Growing prestige as a painter brought changes in his life and work. Though he continued his earlier themes, Bellows also began to receive portrait commissions, as well as social invitations, from New York's wealthy elite. Additionally, he followed Henri's lead and began to summer in Maine, painting seascapes on Monhegan and Matinicus islands.
At the same time, the always socially conscious Bellows also associated with a group of radical artists and activists called "the Lyrical Left", who tended towards anarchism in their extreme advocacy of individual rights. He taught at the first Modern School in New York City (as did his mentor, Henri), and served on the editorial board of the socialist journal, The Masses, to which he contributed many drawings and prints beginning in 1911. However, he was often at odds with the other contributors because of his belief that artistic freedom should trump any ideological editorial policy. Bellows also notably dissented from this circle in his very public support of U.S. intervention in World War I. In 1918, he created a series of lithographs and paintings that graphically depicted the atrocities committed by Germany during its invasion of Belgium. Notable among these was The Germans Arrive, which was based on an actual account and gruesomely illustrated a German soldier restraining a Belgian teen whose hands had just been severed. However, his work was also highly critical of the domestic censorship and persecution of anti-war dissenters conducted by the U.S. government under the Espionage Act. Related Paintings of George Bellows :. | forty-two kids (nn03) | Excavation at Night | The Lone Tenement | Set-to | Forty two Kids |
Related Artists:Caillebotte, Gustave
French Impressionist Painter, 1848-1894
.French painter and collector. Caillebotte's parents, of Norman descent, were wealthy members of the Parisian upper middle class, and his paintings often evoke his family background. After studying classics at the Lyc?e Louis Le Grand, he obtained a law degree in 1870, and during the Franco-Prussian War he was drafted into the Seine Garde Mobile (1870-71). He joined L?on Bonnat's studio in 1872 and passed the entrance examination for the Ecole des Beaux-Arts on 18 March 1873. The records of the Ecole make no mention of his work there, and his attendance seems to have been short-lived. He was very soon attracted by the innovative experiments, against academic teaching, of the young rebels who were to become known as the Impressionists. In 1874 Edgar Degas, whom Caillebotte had met at the house of their mutual friend Giuseppe de Nittis, asked him to take part in the First Impressionist Exhibition at the Nadar Gallery in the Boulevard des Capucines in Paris. However, it was only at the time of their second exhibition in April 1876 that, at Auguste Renoir's invitation, Caillebotte joined the Impressionist group. From then on he was one of the most regular participants in their exhibitions (1877, 1879, 1880, 1882). He organized the show of 1877 and made great efforts to restore the cohesion of the group by persuading Claude Monet to exhibit in 1879. Gustaf Fjaestad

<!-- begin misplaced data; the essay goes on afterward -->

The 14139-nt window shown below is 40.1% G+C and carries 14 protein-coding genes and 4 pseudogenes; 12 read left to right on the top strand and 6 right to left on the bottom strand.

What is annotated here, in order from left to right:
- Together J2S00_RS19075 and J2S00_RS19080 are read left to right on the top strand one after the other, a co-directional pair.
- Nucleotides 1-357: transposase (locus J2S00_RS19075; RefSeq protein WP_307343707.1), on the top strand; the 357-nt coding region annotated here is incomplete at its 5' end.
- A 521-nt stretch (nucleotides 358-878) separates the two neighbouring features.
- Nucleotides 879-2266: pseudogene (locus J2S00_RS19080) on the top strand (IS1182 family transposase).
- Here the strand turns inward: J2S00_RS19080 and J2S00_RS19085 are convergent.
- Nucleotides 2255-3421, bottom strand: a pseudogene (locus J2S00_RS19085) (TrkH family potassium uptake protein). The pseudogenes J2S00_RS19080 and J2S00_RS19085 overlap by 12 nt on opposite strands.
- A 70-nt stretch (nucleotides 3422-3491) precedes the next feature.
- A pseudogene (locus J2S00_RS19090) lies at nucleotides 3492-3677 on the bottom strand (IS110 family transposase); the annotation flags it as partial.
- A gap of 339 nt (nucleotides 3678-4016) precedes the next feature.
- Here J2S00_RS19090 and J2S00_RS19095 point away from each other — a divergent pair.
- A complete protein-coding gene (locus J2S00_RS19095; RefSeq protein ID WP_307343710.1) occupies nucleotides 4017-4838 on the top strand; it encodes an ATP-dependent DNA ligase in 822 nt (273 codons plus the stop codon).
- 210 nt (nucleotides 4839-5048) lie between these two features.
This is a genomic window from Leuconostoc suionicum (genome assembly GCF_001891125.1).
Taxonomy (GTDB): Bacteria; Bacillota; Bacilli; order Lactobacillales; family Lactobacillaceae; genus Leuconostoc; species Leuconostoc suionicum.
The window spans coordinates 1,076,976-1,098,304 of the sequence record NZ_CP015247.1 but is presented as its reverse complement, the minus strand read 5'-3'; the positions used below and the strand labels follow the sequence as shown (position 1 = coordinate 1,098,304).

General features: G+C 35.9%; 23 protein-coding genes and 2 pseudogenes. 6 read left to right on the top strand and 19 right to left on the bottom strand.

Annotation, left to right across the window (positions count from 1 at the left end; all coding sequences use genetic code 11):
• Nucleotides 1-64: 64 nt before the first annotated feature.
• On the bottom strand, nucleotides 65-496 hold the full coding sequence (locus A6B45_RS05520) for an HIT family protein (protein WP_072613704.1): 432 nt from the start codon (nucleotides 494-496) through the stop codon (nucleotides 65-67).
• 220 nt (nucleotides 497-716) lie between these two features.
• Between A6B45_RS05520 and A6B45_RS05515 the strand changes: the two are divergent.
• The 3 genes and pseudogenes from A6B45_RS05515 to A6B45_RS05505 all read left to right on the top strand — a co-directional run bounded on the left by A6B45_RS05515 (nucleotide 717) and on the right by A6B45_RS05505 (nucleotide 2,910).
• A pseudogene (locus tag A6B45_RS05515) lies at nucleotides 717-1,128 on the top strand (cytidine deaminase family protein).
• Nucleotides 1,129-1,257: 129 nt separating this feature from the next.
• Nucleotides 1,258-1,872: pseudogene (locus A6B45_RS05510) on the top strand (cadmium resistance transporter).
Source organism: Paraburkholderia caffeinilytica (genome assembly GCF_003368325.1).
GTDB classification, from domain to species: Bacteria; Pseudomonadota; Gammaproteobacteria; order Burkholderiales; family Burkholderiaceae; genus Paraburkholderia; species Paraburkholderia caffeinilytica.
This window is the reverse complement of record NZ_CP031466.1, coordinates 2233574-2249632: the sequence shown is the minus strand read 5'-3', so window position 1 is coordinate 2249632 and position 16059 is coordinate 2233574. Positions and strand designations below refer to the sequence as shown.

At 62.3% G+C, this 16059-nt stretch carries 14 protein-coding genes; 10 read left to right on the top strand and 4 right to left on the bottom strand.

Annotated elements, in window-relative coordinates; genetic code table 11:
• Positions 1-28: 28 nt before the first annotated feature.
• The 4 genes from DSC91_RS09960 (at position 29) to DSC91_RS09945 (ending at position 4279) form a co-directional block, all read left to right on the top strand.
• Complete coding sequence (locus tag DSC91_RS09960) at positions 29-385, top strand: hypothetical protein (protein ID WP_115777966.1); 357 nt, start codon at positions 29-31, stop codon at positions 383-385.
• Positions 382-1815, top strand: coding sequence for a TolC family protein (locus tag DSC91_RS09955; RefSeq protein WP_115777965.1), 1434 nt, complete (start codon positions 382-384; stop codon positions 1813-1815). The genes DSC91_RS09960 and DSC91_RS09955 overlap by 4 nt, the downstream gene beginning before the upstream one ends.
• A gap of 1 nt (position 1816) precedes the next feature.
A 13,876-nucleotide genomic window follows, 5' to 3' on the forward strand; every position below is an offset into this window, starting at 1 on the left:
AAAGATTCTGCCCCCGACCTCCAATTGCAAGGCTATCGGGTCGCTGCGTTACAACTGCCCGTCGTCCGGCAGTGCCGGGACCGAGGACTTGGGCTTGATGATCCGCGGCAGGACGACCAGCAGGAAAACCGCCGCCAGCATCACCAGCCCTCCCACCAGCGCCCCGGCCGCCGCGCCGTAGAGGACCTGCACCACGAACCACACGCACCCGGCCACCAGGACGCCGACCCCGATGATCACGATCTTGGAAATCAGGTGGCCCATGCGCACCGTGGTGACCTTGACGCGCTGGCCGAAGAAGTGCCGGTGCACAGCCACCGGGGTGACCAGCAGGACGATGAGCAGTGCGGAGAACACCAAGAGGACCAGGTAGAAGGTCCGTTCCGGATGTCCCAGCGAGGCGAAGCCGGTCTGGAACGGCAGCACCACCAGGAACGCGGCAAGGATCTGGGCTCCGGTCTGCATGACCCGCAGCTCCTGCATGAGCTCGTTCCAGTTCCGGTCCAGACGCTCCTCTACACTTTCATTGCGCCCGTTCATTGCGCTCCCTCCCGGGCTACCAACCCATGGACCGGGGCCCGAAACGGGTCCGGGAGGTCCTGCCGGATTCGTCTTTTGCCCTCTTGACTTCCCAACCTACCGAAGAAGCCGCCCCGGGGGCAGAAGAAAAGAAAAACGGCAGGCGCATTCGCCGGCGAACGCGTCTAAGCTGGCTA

Swedish painter, printmaker and designer. He trained at the Royal Academy of Arts in Stockholm in 1891-2. Subsequently he studied with Bruno Liljefors and Carl Larsson, assisting them with such decorative schemes as Larsson's fresco at the Nationalmuseum, Stockholm (1896). In 1897 he moved to the Arvika district of V?rmland, where he worked together with his wife, Maja (1873-1961), as painter, craftsman and cabinetmaker, and gathered around him a circle of artists who became known as the Racken group. He first achieved public recognition at the Stockholm Artists Union exhibition in 1898 with some of his snow landscapes, which were an immediate popular success and were often reproduced. He had his first one-man exhibition in Stockholm in 1908,Rembrandt van rijn
Dutch painter, draughtsman and etcher. From 1632 onwards he signed his works with only the forename Rembrandt; in documents, however, he continued to sign Rembrandt van Rijn (occasionally van Rhyn), initially with the addition of the patronymic 'Harmensz.'. This was no doubt in imitation of the great Italians such as Leonardo, Michelangelo, Raphael and Titian, on whom he modelled himself, sometimes literally. He certainly equalled them in fame, and not only in his own country. His name still symbolizes a whole period of art history rightfully known as 'Holland's Golden Age'. In 1970-71 a great exhibition in Paris was devoted to it under the eloquent title Le Si?cle de Rembrandt. A century before, a popular work of cultural history by C. Busken Huet referred to the Netherlands as 'the land of Rembrandt'. His fame is partly due to his multi-faceted talent. Frans Hals was perhaps at times a greater virtuoso with the brush but remained 'only' a portrait painter. Vermeer may have excelled Rembrandt in the art of illusion but was less prolific. Rembrandt was not only a gifted painter but also an inspired graphic artist: he has probably never been surpassed as an etcher, and he often seems inimitable as a draughtsman. His subjects reflect his manifold talent and interests. He painted, drew and etched portraits, landscapes, figures and animals, but, above all, scenes of biblical and secular history and mythology.